I have lived in Washington for over forty years. Between us, my husband and I have worked for the federal government, in private practice, in the House, in the Senate, and for nonprofits. In those years, we've learned a fair amount about the workings of this city. But there are some things I never will understand.

The first of these is the utility of relying on political consultants. I am sure there must be some good ones, but I seem never to have met them. The ones I have met seem to be largely glad-handlers, purveyors of conventional pieties, people who make a fair hunk of change getting others to work, and people who are not terribly smart operators except at self-promotion.

To give you an example, many years ago I knew a great candidate for the presidency for whom, it was obvious, the Democratic primary in Pennsylvania was going to be key. I knew the campaign manager. In fact, without thanks or compensation, I had already written a couple of speeches for the candidate. As counsel to the reform wing of the UMWA, I knew some coal miners who supported the candidate and had offered to help him. The men were self-starters who had organized themselves earlier to oust the corrupt union leade rship. They had raised the funds for their own work, were well-known to the voters in their area, and were trusted and respected. The offer was rejected out of hand with the explanation that the national president of another major union had promised his support and no other labor support seemed necessary. I tried to persuade the candidate (to no avail) that union members no longer just voted for whomever their president endorsed, and the candidate really needed committed troops on the ground.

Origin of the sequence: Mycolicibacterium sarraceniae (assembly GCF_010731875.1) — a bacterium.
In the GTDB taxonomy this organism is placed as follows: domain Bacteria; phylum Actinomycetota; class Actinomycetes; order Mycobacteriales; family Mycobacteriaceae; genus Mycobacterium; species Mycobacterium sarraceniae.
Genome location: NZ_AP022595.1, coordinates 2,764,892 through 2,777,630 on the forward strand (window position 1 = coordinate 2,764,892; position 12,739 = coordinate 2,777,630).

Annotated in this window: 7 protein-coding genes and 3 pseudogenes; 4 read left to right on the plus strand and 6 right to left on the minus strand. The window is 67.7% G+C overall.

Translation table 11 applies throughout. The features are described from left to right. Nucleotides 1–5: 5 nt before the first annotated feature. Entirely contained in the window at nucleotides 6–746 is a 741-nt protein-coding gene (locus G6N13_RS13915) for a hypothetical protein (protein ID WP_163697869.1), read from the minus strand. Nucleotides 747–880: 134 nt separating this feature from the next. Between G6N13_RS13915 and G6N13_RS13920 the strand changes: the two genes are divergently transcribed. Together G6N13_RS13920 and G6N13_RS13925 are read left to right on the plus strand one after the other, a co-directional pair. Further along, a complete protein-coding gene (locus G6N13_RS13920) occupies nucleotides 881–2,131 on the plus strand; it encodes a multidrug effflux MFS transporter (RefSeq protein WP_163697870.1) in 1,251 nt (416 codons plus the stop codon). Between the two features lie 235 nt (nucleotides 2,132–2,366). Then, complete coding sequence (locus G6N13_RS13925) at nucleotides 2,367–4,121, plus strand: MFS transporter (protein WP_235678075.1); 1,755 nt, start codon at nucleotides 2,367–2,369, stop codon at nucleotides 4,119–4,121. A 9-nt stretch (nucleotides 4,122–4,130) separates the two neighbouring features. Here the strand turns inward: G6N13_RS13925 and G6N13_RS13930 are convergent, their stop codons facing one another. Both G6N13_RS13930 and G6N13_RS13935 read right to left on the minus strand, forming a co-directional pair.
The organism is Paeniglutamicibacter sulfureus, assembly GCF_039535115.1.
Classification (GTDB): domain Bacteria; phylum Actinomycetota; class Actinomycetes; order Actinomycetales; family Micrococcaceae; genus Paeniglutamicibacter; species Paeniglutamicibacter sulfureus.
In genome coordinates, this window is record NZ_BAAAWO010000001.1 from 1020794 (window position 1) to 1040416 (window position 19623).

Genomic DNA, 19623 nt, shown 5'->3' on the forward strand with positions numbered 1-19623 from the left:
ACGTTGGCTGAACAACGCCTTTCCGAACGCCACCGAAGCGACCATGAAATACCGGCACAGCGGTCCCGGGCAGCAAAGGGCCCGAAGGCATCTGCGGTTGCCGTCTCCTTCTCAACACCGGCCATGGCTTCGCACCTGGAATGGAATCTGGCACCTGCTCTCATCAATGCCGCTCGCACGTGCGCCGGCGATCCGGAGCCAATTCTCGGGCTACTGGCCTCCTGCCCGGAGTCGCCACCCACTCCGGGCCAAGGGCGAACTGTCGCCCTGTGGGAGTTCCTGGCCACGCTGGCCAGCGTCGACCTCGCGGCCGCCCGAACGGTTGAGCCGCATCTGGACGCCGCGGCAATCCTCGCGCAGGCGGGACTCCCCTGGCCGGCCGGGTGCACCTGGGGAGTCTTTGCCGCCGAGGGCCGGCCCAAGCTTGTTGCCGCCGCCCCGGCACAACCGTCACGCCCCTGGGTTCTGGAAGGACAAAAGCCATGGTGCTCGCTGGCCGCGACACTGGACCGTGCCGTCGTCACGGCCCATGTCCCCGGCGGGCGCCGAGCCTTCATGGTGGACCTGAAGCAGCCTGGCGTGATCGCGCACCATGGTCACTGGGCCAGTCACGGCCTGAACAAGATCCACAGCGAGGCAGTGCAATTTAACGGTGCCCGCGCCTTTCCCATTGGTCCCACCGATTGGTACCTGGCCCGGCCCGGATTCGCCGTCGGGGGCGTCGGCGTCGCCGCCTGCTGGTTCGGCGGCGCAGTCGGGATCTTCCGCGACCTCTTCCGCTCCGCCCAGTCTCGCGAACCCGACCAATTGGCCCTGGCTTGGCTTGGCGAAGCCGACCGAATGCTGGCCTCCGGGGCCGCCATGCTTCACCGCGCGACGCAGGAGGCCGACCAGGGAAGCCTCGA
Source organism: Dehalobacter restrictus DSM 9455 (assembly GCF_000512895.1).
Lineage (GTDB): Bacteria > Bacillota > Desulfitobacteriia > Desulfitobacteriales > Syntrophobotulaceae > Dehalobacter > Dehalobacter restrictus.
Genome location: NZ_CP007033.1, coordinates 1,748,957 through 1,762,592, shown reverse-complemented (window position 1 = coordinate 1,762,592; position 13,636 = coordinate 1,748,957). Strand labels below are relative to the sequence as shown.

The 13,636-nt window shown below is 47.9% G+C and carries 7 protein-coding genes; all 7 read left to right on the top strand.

Unsurprisingly, shortly before the primary, the union leader the manager relied on reneged on his offer and backed someone else. The candidate then had no one to do his groundwork. His campaign manager called me back to try to revive the offer. I explained that having been rejected, the men I had in mind had volunteered for another candidate. Needless to say, the manager's candidate lost Pennsylvania and the party nomination...but the manager was nevertheless hired by other candidates. If my recollection is correct, those candidates, like the string of unsuccessful candidates who hired ("I'm going to fight for you") Bob Shrum, also lost their bids.

I was reminded of that  incident this week when I read that Mike Huckabee's campaign manager in 2008, Ed Rollins, attacked Sarah Palin, saying she was no Ronald Reagan. As Professor  Jacobson reminds us, Rollins had a more favorable comparison with Huckabee at the time he was on Huckabee's payroll:

Governor Huckabee has probably inspired me as much as Ronald Reagan. He had an ability to connect with people and he was a great communicator. I've looked for a long time for another candidate to do that.

People are always asking: "Who's the next Ronald Reagan?" Well, I was with the old Reagan. I can promise you that this man comes as close as I've ever seen.

It's amusing, but not astonishing, that who is Reaganesque depends on whom you're backing, but  Jacobson's point was more significant than that. He issued a warning, which one would think was unnecessary for anyone who fancies himself a political expert:

Run, don't walk, away from Ed Rollins and the others who think that demeaning Sarah Palin is the best way to advance your campaign.